英国剑桥大学Willem H. Ouwehand、F. Lucy Raymond、Ernest Turro等研究人员利用全基因组测序对罕见疾病进行了挖掘。这一研究成果于2020年6月24日在线发表在《自然》上。
Title: Whole-genome sequencing of patients with rare diseases in a national health system
Author: Ernest Turro, William J. Astle, Karyn Megy, Stefan Grf, Daniel Greene, Olga Shamardina, Hana Lango Allen, Alba Sanchis-Juan, Mattia Frontini, Chantal Thys, Jonathan Stephens, Rutendo Mapeta, Oliver S. Burren, Kate Downes, Matthias Haimel, Salih Tuna, Sri V. V. Deevi, Timothy J. Aitman, David L. Bennett, Paul Calleja, Keren Carss, Mark J. Caulfield, Patrick F. Chinnery, Peter H. Dixon, Daniel P. Gale, Roger James, Ania Koziell, Michael A. Laffan, Adam P. Levine, Eamonn R. Maher, Hugh S. Markus, Joannella Morales, Nicholas W. Morrell, Andrew D. Mumford, Elizabeth Ormondroyd, Stuart Rankin, Augusto Rendon, Sylvia Richardson, Irene Roberts, Noemi B. A. Roy, Moin A. Saleem, Kenneth G. C. Smith, Hannah Stark, Rhea Y. Y. Tan, Andreas C. Themistocleous, Adrian J. Thrasher, Hugh Watkins, Andrew R. Webster, Martin R. Wilkins, Catherine Williamson, James Whitworth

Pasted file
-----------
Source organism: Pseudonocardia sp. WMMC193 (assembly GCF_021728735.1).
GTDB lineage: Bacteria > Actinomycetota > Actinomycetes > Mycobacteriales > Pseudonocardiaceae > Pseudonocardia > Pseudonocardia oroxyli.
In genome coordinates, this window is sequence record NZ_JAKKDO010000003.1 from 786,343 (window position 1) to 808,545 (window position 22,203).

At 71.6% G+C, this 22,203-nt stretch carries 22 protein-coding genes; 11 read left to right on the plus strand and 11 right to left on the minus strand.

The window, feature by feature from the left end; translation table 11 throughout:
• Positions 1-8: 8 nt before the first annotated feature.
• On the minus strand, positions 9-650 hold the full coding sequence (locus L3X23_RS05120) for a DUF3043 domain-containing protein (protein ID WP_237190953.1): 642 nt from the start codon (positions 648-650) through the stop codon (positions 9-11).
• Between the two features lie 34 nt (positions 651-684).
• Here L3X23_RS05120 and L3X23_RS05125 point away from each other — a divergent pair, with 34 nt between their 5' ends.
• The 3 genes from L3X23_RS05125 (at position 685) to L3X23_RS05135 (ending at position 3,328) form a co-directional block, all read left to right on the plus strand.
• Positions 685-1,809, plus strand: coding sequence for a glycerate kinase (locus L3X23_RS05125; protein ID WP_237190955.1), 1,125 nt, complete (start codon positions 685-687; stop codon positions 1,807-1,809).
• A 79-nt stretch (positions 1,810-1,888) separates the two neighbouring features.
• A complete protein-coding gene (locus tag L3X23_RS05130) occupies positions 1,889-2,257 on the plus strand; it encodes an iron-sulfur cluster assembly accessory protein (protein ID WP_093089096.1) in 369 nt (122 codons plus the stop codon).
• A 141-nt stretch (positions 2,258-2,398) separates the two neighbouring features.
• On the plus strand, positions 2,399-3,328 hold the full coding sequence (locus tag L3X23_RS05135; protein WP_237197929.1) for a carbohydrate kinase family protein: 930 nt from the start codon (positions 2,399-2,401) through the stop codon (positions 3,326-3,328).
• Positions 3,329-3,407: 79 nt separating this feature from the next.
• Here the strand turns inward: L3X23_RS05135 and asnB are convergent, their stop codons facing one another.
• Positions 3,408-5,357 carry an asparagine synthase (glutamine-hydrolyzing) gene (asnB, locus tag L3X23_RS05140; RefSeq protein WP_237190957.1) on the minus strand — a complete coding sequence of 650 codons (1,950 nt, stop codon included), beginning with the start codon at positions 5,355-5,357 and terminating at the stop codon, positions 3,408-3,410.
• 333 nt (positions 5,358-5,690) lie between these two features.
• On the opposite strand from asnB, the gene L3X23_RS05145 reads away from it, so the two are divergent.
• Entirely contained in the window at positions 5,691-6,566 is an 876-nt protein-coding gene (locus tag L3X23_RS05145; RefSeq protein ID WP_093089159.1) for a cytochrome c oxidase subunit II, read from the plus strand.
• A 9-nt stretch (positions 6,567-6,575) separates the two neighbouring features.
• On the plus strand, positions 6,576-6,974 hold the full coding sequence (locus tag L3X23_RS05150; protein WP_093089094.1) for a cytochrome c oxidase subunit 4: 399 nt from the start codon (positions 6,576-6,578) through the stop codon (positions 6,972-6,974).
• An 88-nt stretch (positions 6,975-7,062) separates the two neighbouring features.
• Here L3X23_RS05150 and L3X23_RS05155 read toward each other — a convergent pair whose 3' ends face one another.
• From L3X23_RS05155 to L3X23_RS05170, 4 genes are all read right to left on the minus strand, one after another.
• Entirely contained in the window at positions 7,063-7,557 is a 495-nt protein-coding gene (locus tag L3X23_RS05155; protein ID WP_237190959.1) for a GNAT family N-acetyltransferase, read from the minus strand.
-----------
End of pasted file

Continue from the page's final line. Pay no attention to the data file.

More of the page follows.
Abstract: Most patients with rare diseases do not receive a molecular diagnosis and the aetiological variants and causative genes for more than half such disorders remain to be discovered1. Here we used whole-genome sequencing (WGS) in a national health system to streamline diagnosis and to discover unknown aetiological variants in the coding and non-coding regions of the genome. We generated WGS data for 13,037 participants, of whom 9,802 had a rare disease, and provided a genetic diagnosis to 1,138 of the 7,065 extensively phenotyped participants. We identified 95 Mendelian associations between genes and rare diseases, of which 11 have been discovered since 2015 and at least 79 are confirmed to be aetiological. By generating WGS data of UK Biobank participants2, we found that rare alleles can explain the presence of some individuals in the tails of a quantitative trait for red blood cells. Finally, we identified four novel non-coding variants that cause disease through the disruption of transcription of ARPC1B, GATA1, LRBA and MPL. Our study demonstrates a synergy by using WGS for diagnosis and aetiological discovery in routine healthcare.